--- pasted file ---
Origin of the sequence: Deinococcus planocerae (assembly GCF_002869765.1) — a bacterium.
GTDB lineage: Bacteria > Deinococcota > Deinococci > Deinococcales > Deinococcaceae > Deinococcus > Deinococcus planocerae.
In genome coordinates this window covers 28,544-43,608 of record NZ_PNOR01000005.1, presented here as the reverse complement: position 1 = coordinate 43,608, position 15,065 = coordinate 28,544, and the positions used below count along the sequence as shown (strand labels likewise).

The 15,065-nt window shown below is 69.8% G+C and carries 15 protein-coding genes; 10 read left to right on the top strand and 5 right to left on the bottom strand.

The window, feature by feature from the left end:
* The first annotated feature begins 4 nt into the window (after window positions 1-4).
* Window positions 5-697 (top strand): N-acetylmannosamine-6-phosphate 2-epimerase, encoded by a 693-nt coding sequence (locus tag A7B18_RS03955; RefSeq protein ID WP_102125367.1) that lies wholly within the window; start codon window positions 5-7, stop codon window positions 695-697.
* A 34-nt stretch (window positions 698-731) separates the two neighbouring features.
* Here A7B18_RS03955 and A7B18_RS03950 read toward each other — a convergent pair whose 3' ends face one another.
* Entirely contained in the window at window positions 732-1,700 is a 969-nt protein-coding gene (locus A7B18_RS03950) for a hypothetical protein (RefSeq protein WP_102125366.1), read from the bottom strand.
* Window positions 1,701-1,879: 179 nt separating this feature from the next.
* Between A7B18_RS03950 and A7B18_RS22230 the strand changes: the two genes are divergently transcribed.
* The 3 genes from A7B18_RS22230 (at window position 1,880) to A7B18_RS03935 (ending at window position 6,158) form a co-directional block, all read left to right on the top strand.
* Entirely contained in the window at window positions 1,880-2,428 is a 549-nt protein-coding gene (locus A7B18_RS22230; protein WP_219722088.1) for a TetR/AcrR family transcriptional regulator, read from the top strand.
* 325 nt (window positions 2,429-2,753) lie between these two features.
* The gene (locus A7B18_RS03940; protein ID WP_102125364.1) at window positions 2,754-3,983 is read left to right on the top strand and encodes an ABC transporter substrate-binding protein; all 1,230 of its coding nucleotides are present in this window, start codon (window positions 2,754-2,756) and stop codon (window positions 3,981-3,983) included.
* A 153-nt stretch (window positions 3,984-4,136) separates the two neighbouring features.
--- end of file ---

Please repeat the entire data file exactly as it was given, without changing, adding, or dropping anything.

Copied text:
Origin of the sequence: Deinococcus planocerae (assembly GCF_002869765.1) — a bacterium.
GTDB lineage: Bacteria > Deinococcota > Deinococci > Deinococcales > Deinococcaceae > Deinococcus > Deinococcus planocerae.
In genome coordinates this window covers 28,544-43,608 of record NZ_PNOR01000005.1, presented here as the reverse complement: position 1 = coordinate 43,608, position 15,065 = coordinate 28,544, and the positions used below count along the sequence as shown (strand labels likewise).

The 15,065-nt window shown below is 69.8% G+C and carries 15 protein-coding genes; 10 read left to right on the top strand and 5 right to left on the bottom strand.

The window, feature by feature from the left end:
* The first annotated feature begins 4 nt into the window (after window positions 1-4).
* Window positions 5-697 (top strand): N-acetylmannosamine-6-phosphate 2-epimerase, encoded by a 693-nt coding sequence (locus tag A7B18_RS03955; RefSeq protein ID WP_102125367.1) that lies wholly within the window; start codon window positions 5-7, stop codon window positions 695-697.
* A 34-nt stretch (window positions 698-731) separates the two neighbouring features.
* Here A7B18_RS03955 and A7B18_RS03950 read toward each other — a convergent pair whose 3' ends face one another.
* Entirely contained in the window at window positions 732-1,700 is a 969-nt protein-coding gene (locus A7B18_RS03950) for a hypothetical protein (RefSeq protein WP_102125366.1), read from the bottom strand.
* Window positions 1,701-1,879: 179 nt separating this feature from the next.
* Between A7B18_RS03950 and A7B18_RS22230 the strand changes: the two genes are divergently transcribed.
* The 3 genes from A7B18_RS22230 (at window position 1,880) to A7B18_RS03935 (ending at window position 6,158) form a co-directional block, all read left to right on the top strand.
* Entirely contained in the window at window positions 1,880-2,428 is a 549-nt protein-coding gene (locus A7B18_RS22230; protein WP_219722088.1) for a TetR/AcrR family transcriptional regulator, read from the top strand.
* 325 nt (window positions 2,429-2,753) lie between these two features.
* The gene (locus A7B18_RS03940; protein ID WP_102125364.1) at window positions 2,754-3,983 is read left to right on the top strand and encodes an ABC transporter substrate-binding protein; all 1,230 of its coding nucleotides are present in this window, start codon (window positions 2,754-2,756) and stop codon (window positions 3,981-3,983) included.
* A 153-nt stretch (window positions 3,984-4,136) separates the two neighbouring features.